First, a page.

Introductions Are In Order
I am an Assistant Professor of Communication Design and Graduate Director of the MFA in Experience Design at Miami University in Oxford, Ohio. I research ways people and design decisions intersect at experiential and systemic levels. My recent work explores how co-creating end-of-life choices with stakeholders can facilitate meaningful decision-making resources and tools; ways multiple intelligence theories can be applied to facilitate learning necessary for addressing complex problems; and how rhetoric and semantics in design affect aspirations and goals. I am a Scripps Gerontology Center Research Fellow and my current research work is a transdisciplinary research project titled Living Values that focuses on end-of-life choices and advance care planning for underserved populations in southern Ohio and northern Kentucky. Prior to my academic appointment, I practiced design professionally for fifteen years as a creative director, graphic, interaction, and experience designer at agencies, in-house, and non-profit organizations in the Dallas/Fort Worth, Texas area.
A Little History
My design career started in first grade by following instructions from Ed Emberley’s drawing book, Make a World to create panoramas out of everyday shapes. In third grade, I bought a typography book from a Scholastic Book Fair, and by the time I took my first art class in 8th grade, I knew my future was as an artist. In my junior year in high school, I learned the term “commercial artist” which set a point on the horizon for my future career. I had no idea then that eventually, I’d go onto a career as a designer, researcher, and educator.
Summary of Education and Professional Experience
My education and professional experiences are comprised of work in diverse areas that embody modern experience design. I started my undergraduate education in 1993 at Texas Tech University when the concept of “meaningful user experiences” was just emerging as a matter of concern in design. The BFA in Design Communication at Texas Tech University emphasized traditional art training for the production of visually detailed outcomes like posters, books, and packaging. In 1995 I added a second major—a Bachelor of Arts in English with an emphasis in Creative Writing—to develop copywriting skills that would advance my career opportunities for one day becoming a Creative Director.
I was a practicing designer for 15 years for design agencies, non-profit organizations, corporations, and as a freelance designer. Over the course of my professional career, I have produced graphic design, interaction design, service design, and experience design outcomes. I have designed and directed the creation of websites, email marketing, CD ROMs, kiosk interfaces, books, branding materials like logos and style guides, food and perfume packaging, apparel, vehicle wraps, posters, wayfinding, and environmental design. During my career, I have done work for clients including Houghton Mifflin Textbook publishers, Baker Botts LLP international law firm, HKS Architects, Southwest Airlines, Public Broadcasting Station KERA-TV, and the Water Is Basic African water initiative charity. I learned valuable lessons from each project and client. For example, as a writer in Customer Relations at Southwest Airlines I learned how the company’s industry-leading reputation for customer service was earned. During my 13 years at Irving Bible Church, a Dallas-area megachurch, I learned the emotional power of experience design by developing materials and spaces that helped attendees efficiently move about the church campus and also enter a state of readiness for spiritual worship in those spaces. At HKS Architects, I developed my ability to work in interdisciplinary teams when I worked with architects and interior designers to create proposals for building projects such as hotels in Abu Dhabi, Major League Baseball training facilities in Arizona, and Hospital complexes in Ohio.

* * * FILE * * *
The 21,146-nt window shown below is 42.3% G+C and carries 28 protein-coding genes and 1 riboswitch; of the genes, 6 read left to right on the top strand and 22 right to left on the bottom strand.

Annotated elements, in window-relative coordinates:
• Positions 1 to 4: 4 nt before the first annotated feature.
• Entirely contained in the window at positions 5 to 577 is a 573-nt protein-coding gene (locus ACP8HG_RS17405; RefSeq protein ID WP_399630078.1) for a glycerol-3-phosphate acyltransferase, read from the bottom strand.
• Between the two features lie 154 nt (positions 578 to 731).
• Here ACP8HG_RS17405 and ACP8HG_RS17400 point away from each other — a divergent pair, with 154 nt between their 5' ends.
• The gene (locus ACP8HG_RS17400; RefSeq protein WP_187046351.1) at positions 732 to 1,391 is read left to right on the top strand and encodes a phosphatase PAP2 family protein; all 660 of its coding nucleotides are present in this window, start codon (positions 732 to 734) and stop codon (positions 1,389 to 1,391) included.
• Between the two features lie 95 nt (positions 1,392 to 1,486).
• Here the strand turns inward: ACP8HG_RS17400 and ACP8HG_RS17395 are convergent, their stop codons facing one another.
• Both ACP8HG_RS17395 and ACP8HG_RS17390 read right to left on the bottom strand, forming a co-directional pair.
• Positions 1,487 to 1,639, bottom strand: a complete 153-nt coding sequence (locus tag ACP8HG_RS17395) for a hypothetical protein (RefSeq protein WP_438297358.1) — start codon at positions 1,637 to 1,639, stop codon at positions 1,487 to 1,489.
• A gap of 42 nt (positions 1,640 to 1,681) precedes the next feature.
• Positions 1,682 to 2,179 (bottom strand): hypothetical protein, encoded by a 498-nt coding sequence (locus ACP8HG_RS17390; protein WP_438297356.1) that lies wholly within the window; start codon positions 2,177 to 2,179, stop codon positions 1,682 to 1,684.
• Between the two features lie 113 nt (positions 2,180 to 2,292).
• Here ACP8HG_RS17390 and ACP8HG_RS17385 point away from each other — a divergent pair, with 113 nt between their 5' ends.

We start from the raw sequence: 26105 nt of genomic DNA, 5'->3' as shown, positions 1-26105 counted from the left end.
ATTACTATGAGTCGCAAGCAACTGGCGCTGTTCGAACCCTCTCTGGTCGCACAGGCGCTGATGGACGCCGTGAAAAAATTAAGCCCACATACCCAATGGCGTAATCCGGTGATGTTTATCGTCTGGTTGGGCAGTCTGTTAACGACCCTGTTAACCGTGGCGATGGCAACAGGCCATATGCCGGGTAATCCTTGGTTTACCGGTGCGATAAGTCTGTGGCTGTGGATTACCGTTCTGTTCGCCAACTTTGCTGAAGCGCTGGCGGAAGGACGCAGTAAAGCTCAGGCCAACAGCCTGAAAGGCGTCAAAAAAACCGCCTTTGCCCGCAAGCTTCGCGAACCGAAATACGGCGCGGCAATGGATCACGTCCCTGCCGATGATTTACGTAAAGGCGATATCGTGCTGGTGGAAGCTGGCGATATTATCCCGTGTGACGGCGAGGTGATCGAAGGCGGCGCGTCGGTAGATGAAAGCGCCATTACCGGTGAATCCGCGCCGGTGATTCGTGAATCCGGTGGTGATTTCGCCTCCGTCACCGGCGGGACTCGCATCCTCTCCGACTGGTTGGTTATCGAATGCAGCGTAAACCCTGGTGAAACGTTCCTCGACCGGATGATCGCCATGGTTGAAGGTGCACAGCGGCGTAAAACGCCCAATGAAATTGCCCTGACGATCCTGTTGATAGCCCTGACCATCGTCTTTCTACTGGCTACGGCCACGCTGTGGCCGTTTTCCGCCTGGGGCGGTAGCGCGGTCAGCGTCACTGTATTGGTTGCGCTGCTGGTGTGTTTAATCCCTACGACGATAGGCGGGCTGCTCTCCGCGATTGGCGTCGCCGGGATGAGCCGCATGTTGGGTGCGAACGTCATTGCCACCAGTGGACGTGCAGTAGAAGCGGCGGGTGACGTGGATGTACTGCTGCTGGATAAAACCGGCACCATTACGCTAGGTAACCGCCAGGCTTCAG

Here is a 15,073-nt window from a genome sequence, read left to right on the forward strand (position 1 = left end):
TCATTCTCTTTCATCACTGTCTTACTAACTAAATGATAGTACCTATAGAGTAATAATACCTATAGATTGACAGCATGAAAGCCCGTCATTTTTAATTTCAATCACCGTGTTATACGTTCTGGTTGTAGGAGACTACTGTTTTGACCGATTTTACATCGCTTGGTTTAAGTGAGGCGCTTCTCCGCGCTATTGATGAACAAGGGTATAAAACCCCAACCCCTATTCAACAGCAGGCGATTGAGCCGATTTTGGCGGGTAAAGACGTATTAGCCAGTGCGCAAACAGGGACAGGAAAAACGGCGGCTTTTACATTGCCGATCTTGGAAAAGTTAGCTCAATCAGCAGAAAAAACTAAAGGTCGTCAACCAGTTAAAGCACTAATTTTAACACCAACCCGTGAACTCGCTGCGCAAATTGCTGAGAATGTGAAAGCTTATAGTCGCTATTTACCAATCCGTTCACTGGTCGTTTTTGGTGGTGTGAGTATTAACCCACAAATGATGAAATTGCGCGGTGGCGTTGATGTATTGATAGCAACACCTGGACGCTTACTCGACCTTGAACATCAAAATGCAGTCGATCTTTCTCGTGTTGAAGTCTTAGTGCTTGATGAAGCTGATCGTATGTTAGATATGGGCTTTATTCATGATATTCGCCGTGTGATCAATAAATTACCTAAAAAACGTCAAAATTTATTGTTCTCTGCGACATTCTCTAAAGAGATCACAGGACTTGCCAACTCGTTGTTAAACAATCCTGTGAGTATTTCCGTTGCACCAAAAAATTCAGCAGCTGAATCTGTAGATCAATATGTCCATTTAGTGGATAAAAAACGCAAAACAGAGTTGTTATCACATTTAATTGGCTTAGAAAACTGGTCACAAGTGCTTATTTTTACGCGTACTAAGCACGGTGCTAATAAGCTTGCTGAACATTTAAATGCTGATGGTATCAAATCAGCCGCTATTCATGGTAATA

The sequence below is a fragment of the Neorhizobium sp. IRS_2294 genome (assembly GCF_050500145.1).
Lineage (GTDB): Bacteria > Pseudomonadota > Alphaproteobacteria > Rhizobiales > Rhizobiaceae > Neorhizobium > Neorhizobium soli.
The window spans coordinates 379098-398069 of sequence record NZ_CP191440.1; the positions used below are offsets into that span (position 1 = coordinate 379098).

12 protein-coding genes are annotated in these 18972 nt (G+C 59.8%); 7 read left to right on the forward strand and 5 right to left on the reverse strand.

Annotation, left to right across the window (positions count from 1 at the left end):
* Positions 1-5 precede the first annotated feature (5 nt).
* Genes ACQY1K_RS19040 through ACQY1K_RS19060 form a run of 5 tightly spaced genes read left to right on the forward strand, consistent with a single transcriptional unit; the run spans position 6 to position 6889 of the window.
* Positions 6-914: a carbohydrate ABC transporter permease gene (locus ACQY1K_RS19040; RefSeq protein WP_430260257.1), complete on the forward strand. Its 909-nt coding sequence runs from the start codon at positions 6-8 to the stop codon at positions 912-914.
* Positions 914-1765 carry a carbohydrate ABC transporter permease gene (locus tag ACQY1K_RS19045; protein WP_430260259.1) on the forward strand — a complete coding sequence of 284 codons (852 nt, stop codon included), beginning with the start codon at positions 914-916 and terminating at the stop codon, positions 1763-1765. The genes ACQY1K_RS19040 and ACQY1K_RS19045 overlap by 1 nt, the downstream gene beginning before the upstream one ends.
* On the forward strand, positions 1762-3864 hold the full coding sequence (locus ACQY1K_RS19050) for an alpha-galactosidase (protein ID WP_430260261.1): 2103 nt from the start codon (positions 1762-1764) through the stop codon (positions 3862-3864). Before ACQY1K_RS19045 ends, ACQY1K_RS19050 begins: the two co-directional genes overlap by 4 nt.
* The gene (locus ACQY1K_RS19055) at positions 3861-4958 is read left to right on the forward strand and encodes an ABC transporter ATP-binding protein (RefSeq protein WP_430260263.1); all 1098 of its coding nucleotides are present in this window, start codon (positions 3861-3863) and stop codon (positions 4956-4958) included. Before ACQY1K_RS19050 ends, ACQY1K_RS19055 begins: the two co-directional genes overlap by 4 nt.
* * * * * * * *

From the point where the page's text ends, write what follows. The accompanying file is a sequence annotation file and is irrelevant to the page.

In 2010 I started work on an MFA in Innovation Studies at the University of North Texas in Denton, Texas. The degree focused heavily on applied design research—integrating research methods and theory for addressing complex social challenges. Coursework for the MFA was comprised of three major content areas: nine hours of study in Cultural Anthropology, nine hours of design pedagogy, and 15 hours of design research-intensive learning. I produced design research for Cook Children’s Hospital, the City of Owasso, Oklahoma, and studied Small Business Behaviors and Attitudes.
I enjoy playing disc golf, backgammon, and going to big concerts in small venues.